Notes and Changes since last report
- It was 74°F, mostly clear with light winds at 1:15 PM on October 20, 2021.
- There were almost no mosquitos today!
- Reminder: Lovelace Drive - past the Fern Glen - has been opened to traffic again.
- Note that the grounds close Nov. 1 for the winter.
- This week's trail report covers the Wappinger Creek Trail side of the trail system.
- A stroll along the Carriage House Drive produced no butterflies, but numerous smaller things were in the air around that tall tree.
- They were ladybugs, which are beetles actually, and not one species, but a whole family with some 450 species in North America. This may have been a winter congregation forming.
- The view from the Gifford trailhead was of many bare trees and few leaves with any color.
- Some color was on the Sedge Meadow Trail in the form of rose hips on multiflora rose.
- A little farther along, old gray dogwood berries were no longer plump and creamy white.
- Orange splashed the side of the path as it headed into the woods.
- Invasive Oriental bittersweet was just winding up for its autumn display.
- Behind it, invasive burningbush was well under way.
- On the other side of the path, a dragonfly soaked up some sun.
- Leaves were down on the boardwalk, but there was no color to speak of.
- Among a mob of chickadees and kinglets were several yellow-rumped warblers.
- "Confusing fall warblers" can be frustrating, but sometimes there is confirmation.
- A search for color in the Sedge Meadow yielded some good yellow in the back.
- That was typical of maple - or it usually is.
- Closer was an all but bare red maple.
- The remaining dozen leaves were doing a nice job against the clear blue sky.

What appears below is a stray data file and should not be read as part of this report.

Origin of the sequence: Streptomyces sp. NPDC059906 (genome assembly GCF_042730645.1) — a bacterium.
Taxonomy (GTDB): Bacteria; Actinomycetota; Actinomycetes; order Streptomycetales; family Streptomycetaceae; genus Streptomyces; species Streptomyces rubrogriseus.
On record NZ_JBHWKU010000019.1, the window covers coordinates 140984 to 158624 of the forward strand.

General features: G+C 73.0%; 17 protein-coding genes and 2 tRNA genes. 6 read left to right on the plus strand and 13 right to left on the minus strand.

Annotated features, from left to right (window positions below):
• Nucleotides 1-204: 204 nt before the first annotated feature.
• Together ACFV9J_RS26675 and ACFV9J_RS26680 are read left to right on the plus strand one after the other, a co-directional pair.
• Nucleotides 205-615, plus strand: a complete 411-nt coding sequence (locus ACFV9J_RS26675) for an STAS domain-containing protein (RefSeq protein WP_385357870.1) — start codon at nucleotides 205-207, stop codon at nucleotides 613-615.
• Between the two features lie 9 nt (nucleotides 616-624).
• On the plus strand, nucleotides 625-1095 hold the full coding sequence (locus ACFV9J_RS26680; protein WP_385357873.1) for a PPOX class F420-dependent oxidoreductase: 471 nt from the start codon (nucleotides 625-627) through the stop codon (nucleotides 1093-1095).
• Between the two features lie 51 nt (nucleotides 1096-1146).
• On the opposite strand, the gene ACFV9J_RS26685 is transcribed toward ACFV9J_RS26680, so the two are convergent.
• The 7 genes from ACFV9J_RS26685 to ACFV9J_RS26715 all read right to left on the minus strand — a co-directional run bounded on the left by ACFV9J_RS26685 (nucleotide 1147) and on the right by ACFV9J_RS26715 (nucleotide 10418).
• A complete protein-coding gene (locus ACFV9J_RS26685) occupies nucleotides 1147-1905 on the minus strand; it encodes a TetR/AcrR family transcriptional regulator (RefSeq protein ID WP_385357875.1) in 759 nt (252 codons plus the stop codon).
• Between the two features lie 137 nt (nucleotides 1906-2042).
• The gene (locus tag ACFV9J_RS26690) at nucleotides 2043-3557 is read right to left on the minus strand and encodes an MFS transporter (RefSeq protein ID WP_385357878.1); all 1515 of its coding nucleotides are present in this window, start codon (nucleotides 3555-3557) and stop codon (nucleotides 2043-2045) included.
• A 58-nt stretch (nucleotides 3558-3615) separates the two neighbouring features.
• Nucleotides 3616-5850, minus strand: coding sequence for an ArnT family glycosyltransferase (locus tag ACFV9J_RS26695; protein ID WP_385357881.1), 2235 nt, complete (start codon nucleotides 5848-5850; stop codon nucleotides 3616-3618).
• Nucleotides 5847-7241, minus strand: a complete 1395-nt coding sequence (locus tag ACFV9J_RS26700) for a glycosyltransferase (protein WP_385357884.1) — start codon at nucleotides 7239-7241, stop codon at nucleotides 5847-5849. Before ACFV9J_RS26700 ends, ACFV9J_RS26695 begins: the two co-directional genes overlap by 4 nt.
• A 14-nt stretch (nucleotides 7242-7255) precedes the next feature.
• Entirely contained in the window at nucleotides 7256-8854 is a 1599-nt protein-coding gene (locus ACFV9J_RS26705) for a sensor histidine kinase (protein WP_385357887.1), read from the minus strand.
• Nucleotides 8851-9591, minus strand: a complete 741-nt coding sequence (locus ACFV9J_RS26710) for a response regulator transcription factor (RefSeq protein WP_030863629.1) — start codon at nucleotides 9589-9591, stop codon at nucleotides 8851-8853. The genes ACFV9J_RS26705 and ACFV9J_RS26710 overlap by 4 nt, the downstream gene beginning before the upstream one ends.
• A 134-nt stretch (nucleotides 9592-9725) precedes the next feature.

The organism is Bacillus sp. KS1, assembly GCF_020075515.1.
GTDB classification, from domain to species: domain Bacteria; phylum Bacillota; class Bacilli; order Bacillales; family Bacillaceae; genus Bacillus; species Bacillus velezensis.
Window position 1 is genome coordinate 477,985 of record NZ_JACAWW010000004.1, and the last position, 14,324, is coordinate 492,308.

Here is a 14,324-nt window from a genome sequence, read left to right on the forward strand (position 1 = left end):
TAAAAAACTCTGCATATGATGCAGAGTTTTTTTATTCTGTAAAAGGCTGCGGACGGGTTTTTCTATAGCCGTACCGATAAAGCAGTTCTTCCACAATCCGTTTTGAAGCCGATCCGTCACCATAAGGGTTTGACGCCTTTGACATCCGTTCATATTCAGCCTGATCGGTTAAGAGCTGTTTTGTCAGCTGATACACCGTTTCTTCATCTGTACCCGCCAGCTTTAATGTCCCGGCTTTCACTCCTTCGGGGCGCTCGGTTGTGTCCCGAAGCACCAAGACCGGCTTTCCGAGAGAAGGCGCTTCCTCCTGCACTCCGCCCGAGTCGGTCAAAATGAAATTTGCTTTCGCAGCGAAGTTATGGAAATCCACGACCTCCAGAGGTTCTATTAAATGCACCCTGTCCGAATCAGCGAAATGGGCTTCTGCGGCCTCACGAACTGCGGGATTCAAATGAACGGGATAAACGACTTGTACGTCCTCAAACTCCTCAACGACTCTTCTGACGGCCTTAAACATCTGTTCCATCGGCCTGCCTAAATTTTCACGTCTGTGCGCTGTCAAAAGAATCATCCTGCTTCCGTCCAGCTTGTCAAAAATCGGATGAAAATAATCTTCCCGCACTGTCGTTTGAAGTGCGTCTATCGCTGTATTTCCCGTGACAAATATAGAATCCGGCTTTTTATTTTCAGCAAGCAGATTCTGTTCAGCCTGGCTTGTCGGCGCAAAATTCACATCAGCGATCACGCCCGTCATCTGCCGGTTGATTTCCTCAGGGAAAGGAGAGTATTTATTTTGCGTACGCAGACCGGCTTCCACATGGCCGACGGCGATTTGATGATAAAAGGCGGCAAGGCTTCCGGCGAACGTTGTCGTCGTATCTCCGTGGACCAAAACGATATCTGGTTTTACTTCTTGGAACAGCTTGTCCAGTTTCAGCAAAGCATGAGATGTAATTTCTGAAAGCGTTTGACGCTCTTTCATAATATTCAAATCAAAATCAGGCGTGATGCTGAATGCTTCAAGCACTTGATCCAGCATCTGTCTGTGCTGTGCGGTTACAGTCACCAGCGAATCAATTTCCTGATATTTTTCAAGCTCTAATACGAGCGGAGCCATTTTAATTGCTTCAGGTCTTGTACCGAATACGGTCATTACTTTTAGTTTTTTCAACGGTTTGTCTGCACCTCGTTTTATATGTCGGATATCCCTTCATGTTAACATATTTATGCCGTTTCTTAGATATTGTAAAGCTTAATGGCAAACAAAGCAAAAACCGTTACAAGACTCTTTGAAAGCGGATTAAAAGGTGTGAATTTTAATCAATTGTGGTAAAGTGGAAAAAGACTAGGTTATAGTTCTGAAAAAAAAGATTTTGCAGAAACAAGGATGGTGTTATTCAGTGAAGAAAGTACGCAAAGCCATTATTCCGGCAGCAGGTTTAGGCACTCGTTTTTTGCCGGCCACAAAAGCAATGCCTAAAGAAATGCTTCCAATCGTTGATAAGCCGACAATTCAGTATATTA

- Bare trees bordered the back Old Hayfield.
- Something bright dropped into the grass in front: a clouded sulphur, a female by the spotted black margin.
- Among the half dozen or so of them were a few orange sulphurs as well.
- A song sparrow was intently examining a goldenrod.
- Then it was off to the trail through the Old Pasture.
- Color was scant in the leaves, but bright red was in gray dogwood berry stems.
- Texture, more than color, was the appeal of little bluestem - especially with the lighting.
- Of course, winterberry was still lurking at the far edge.
- It seems under rated in spite of its long lasting, handsome fruit.
- A hand lens was useful in examining the hairy veins on the leaves below, as described in the books.
- The view from the bluff over the Wappinger Creek is always nice regardless of the foliage.
- At the bottom of the hill, witch hazel was in the air and was providing some color.
- A search for the flowers was challenging, but something in the background was interesting.
- The peculiar fruit of ironwood - the one also called musclewood for the appearance of its trunks and branches.
- Finally, a lone witch hazel flower. By the smell in the air, there must have been more around...
- In the floodplain, bare stalks of invasive Japanese stilt grass had shed their seed. The telltale leaves remained to help distinguish them from other grasses.
- At trail marker 10, the witch's butter was finally showing its age.
- The biscuit-like mushrooms still looked fresh out of the oven.
- Next week: the Cary Pines Trail the side of the trail system.